Development and implementation of the National Cancer Institute's food attitudes and behaviors survey to assess correlates of fruit and vegetable intake in adults

Temitope O. Erinosho, Courtney Pinard, Linda C. Nebeling, Richard P. Moser, Abdul R. Shaikh, Ken Resnicow, April Y. Oh, Amy L. Yaroch

Research output: Contribution to journalArticle

14 Citations (Scopus)

Abstract

Background: Low fruit and vegetable (FV) intake is a leading risk factor for chronic disease globally as well as in the United States. Much of the population does not consume the recommended servings of FV daily. This paper describes the development of psychosocial measures of FV intake for inclusion in the U.S. National Cancer Institute's 2007 Food Attitudes and Behaviors Survey. Methods: This was a cross-sectional study among 3,397 adults from the United States. Scales included conventional constructs shown to be correlated with fruit and vegetable intake (FVI) in prior studies (e.g., self-efficacy, social support), and novel constructs that have been measured in few- to- no studies (e.g., views on vegetarianism, neophobia). FVI was assessed with an eight-item screener. Exploratory factor analysis, Cronbach's alpha, and regression analyses were conducted. Results: Psychosocial scales with Cronbach's alpha ≥0.68 were self-efficacy, social support, perceived barriers and benefits of eating FVs, views on vegetarianism, autonomous and controlled motivation, and preference for FVs. Conventional scales that were associated (p<0.05) with FVI were self-efficacy, social support, and perceived barriers to eating FVs. Novel scales that were associated (p<0.05) with FVI were autonomous motivation, and preference for vegetables. Other single items that were associated (p<0.05) with FVI included knowledge of FV recommendations, FVI "while growing up", and daily water consumption. Conclusion: These findings may inform future behavioral interventions as well as further exploration of other potential factors to promote and support FVI.

Original languageEnglish (US)
Article numbere0115017
JournalPloS one
Volume10
Issue number2
DOIs
StatePublished - Feb 23 2015

Fingerprint

National Cancer Institute (U.S.)
vegetable consumption
Vegetables
fruit consumption
Fruits
Fruit
Food
neoplasms
self-efficacy
Self Efficacy
vegetarian diet
vegetables
Social Support
Vegetarian Diet
ingestion
Surveys and Questionnaires
Motivation
fruits
Eating
chronic diseases

ASJC Scopus subject areas

  • Biochemistry, Genetics and Molecular Biology(all)
  • Agricultural and Biological Sciences(all)
  • General

Cite this

Development and implementation of the National Cancer Institute's food attitudes and behaviors survey to assess correlates of fruit and vegetable intake in adults. / Erinosho, Temitope O.; Pinard, Courtney; Nebeling, Linda C.; Moser, Richard P.; Shaikh, Abdul R.; Resnicow, Ken; Oh, April Y.; Yaroch, Amy L.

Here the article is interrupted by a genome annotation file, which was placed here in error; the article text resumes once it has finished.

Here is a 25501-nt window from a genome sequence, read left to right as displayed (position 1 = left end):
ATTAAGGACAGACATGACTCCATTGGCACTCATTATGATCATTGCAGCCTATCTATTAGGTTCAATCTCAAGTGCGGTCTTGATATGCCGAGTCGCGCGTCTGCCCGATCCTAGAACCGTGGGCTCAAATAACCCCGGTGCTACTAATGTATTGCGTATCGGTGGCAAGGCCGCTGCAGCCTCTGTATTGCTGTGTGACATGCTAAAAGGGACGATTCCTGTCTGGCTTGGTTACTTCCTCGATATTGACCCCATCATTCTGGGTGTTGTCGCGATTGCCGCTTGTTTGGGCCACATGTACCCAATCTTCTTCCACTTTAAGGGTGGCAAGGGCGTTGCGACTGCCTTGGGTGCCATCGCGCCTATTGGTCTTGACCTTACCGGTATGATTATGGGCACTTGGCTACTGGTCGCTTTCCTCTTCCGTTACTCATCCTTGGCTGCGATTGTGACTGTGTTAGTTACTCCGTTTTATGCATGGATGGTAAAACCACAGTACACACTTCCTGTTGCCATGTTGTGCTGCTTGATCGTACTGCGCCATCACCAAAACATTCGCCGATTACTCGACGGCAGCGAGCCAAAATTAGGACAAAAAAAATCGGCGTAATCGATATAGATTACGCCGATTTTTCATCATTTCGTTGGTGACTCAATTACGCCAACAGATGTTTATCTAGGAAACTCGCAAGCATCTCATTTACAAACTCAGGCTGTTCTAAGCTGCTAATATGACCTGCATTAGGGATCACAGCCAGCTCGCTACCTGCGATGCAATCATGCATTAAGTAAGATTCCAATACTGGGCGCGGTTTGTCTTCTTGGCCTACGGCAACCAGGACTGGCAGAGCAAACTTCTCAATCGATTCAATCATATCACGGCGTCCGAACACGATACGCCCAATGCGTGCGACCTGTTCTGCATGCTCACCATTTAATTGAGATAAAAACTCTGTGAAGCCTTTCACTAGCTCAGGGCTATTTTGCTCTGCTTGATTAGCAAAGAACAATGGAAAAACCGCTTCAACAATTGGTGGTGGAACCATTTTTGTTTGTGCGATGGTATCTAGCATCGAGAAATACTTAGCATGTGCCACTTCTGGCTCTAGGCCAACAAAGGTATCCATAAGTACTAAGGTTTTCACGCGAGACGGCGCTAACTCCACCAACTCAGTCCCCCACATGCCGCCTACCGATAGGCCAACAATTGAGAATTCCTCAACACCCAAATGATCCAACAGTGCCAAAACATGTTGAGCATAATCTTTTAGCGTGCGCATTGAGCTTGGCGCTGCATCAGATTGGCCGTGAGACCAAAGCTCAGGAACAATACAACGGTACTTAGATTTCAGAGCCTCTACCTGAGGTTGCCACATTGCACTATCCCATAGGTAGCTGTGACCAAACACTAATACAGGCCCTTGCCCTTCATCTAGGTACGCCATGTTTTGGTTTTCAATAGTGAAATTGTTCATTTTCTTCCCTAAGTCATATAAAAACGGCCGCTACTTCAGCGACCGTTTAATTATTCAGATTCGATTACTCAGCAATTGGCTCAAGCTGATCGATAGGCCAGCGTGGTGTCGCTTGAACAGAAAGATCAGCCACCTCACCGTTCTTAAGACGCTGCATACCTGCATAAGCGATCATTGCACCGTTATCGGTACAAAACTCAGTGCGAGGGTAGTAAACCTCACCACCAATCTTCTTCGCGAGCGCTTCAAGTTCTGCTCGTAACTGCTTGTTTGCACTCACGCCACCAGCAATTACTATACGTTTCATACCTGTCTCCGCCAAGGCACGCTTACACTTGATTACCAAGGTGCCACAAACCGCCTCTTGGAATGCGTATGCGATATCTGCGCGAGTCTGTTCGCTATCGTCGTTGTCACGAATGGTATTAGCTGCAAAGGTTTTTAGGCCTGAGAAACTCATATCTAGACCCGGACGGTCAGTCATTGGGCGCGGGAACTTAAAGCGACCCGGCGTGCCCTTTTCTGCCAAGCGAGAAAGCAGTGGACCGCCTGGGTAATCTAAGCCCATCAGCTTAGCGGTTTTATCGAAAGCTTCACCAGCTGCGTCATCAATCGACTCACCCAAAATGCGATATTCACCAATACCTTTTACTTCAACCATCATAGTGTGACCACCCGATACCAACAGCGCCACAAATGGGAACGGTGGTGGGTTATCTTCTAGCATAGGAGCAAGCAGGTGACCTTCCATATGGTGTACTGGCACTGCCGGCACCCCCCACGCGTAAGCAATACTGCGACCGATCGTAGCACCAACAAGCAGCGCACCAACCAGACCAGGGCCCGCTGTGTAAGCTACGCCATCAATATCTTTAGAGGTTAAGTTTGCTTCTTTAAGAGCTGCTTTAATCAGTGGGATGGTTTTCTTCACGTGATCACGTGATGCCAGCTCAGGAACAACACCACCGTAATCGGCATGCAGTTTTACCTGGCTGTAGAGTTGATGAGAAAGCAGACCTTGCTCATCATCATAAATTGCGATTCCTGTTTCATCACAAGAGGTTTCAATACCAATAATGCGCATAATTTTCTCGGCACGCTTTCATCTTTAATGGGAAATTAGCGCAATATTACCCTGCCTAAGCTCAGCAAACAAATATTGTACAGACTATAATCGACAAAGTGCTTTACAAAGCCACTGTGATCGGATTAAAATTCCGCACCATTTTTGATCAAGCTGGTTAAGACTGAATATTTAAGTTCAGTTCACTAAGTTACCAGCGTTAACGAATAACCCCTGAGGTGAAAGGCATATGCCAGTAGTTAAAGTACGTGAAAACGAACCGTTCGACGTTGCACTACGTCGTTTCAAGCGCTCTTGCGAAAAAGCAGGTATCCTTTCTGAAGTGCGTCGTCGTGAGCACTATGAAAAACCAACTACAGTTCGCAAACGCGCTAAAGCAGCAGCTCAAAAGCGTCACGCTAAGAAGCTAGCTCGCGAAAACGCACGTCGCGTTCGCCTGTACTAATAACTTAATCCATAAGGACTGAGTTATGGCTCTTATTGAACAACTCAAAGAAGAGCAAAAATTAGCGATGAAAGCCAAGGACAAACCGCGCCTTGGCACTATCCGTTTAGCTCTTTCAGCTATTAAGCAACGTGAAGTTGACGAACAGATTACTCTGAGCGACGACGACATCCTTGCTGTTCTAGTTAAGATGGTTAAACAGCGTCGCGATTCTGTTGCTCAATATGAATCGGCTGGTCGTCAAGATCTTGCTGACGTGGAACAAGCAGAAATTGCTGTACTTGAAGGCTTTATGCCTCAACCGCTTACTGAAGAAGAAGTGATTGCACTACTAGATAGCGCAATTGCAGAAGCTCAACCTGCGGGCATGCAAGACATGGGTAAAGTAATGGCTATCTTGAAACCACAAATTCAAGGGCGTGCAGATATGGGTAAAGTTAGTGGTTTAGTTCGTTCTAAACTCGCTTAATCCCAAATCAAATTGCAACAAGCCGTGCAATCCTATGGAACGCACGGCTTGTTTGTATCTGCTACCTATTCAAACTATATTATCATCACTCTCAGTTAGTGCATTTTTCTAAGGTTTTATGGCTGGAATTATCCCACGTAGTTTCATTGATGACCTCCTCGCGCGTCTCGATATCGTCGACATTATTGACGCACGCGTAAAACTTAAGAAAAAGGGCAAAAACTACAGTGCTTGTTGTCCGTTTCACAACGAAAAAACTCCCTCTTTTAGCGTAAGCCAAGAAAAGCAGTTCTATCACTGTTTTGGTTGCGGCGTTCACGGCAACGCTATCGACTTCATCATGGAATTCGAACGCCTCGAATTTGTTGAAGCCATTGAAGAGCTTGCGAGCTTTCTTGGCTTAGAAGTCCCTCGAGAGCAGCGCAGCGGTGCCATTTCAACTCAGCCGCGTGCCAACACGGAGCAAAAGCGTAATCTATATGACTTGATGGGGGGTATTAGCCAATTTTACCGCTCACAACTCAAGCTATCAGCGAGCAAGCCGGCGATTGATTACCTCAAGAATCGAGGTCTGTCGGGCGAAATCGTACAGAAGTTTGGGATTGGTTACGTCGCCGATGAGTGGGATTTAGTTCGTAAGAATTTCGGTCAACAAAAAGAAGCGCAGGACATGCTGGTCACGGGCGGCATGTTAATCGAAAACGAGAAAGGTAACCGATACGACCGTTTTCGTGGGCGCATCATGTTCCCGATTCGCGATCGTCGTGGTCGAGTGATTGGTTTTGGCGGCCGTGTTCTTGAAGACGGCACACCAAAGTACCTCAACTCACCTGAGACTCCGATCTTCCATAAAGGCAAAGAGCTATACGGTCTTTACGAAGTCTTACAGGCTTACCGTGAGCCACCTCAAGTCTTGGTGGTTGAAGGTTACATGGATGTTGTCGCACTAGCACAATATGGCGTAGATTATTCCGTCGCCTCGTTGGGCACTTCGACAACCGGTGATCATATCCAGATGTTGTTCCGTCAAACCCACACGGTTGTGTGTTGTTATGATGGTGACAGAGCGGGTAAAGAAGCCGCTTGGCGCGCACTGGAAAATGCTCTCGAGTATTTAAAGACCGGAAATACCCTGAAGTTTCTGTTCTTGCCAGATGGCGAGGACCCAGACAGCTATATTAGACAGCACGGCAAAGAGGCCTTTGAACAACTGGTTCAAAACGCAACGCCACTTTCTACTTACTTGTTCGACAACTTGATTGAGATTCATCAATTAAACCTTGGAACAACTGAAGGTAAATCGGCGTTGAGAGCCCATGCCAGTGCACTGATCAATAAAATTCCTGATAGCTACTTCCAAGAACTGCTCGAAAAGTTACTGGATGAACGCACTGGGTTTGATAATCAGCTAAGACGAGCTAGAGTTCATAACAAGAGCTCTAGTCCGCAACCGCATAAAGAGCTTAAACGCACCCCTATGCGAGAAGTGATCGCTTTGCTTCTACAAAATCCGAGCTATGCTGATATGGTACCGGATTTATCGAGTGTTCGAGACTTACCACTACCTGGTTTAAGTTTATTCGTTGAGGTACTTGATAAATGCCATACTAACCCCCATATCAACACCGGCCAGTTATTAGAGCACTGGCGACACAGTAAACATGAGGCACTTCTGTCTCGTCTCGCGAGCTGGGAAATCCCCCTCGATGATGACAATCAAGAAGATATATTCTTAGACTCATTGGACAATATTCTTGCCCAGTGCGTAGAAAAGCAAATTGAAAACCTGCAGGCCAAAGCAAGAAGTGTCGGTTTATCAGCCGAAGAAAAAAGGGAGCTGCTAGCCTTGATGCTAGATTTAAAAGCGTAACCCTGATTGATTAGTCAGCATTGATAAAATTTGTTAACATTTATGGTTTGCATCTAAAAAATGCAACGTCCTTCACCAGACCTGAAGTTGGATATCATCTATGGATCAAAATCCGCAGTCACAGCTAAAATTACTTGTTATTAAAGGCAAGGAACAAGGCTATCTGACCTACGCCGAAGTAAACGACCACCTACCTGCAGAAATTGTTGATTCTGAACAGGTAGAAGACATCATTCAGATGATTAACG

In: PloS one, Vol. 10, No. 2, e0115017, 23.02.2015.

Research output: Contribution to journalArticle

Erinosho, Temitope O. ; Pinard, Courtney ; Nebeling, Linda C. ; Moser, Richard P. ; Shaikh, Abdul R. ; Resnicow, Ken ; Oh, April Y. ; Yaroch, Amy L. / Development and implementation of the National Cancer Institute's food attitudes and behaviors survey to assess correlates of fruit and vegetable intake in adults. In: PloS one. 2015 ; Vol. 10, No. 2.
@article{8c15e01905234564b6c54c1398d19045,
title = "Development and implementation of the National Cancer Institute's food attitudes and behaviors survey to assess correlates of fruit and vegetable intake in adults",
abstract = "Background: Low fruit and vegetable (FV) intake is a leading risk factor for chronic disease globally as well as in the United States. Much of the population does not consume the recommended servings of FV daily. This paper describes the development of psychosocial measures of FV intake for inclusion in the U.S. National Cancer Institute's 2007 Food Attitudes and Behaviors Survey. Methods: This was a cross-sectional study among 3,397 adults from the United States. Scales included conventional constructs shown to be correlated with fruit and vegetable intake (FVI) in prior studies (e.g., self-efficacy, social support), and novel constructs that have been measured in few- to- no studies (e.g., views on vegetarianism, neophobia). FVI was assessed with an eight-item screener. Exploratory factor analysis, Cronbach's alpha, and regression analyses were conducted. Results: Psychosocial scales with Cronbach's alpha ≥0.68 were self-efficacy, social support, perceived barriers and benefits of eating FVs, views on vegetarianism, autonomous and controlled motivation, and preference for FVs. Conventional scales that were associated (p<0.05) with FVI were self-efficacy, social support, and perceived barriers to eating FVs. Novel scales that were associated (p<0.05) with FVI were autonomous motivation, and preference for vegetables. Other single items that were associated (p<0.05) with FVI included knowledge of FV recommendations, FVI {"}while growing up{"}, and daily water consumption. Conclusion: These findings may inform future behavioral interventions as well as further exploration of other potential factors to promote and support FVI.",